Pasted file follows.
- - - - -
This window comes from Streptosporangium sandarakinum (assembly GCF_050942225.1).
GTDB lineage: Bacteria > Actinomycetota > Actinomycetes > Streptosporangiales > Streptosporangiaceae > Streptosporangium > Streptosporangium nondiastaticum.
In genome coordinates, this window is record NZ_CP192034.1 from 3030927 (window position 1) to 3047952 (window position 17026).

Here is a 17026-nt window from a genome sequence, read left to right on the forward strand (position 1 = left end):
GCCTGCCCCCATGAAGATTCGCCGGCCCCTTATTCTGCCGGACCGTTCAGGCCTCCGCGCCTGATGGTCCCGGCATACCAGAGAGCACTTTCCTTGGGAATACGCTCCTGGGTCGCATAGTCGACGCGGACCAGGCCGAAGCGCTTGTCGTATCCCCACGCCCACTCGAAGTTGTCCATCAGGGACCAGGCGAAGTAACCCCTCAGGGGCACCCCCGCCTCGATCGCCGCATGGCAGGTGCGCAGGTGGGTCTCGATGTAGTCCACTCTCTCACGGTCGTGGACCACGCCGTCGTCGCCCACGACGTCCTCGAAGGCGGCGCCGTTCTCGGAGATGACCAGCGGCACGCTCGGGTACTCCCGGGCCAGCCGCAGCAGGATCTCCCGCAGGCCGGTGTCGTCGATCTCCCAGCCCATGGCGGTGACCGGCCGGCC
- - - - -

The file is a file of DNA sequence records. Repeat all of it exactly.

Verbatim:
This window comes from Streptosporangium sandarakinum (assembly GCF_050942225.1).
GTDB lineage: Bacteria > Actinomycetota > Actinomycetes > Streptosporangiales > Streptosporangiaceae > Streptosporangium > Streptosporangium nondiastaticum.
In genome coordinates, this window is record NZ_CP192034.1 from 3030927 (window position 1) to 3047952 (window position 17026).

Here is a 17026-nt window from a genome sequence, read left to right on the forward strand (position 1 = left end):
GCCTGCCCCCATGAAGATTCGCCGGCCCCTTATTCTGCCGGACCGTTCAGGCCTCCGCGCCTGATGGTCCCGGCATACCAGAGAGCACTTTCCTTGGGAATACGCTCCTGGGTCGCATAGTCGACGCGGACCAGGCCGAAGCGCTTGTCGTATCCCCACGCCCACTCGAAGTTGTCCATCAGGGACCAGGCGAAGTAACCCCTCAGGGGCACCCCCGCCTCGATCGCCGCATGGCAGGTGCGCAGGTGGGTCTCGATGTAGTCCACTCTCTCACGGTCGTGGACCACGCCGTCGTCGCCCACGACGTCCTCGAAGGCGGCGCCGTTCTCGGAGATGACCAGCGGCACGCTCGGGTACTCCCGGGCCAGCCGCAGCAGGATCTCCCGCAGGCCGGTGTCGTCGATCTCCCAGCCCATGGCGGTGACCGGCCGGCC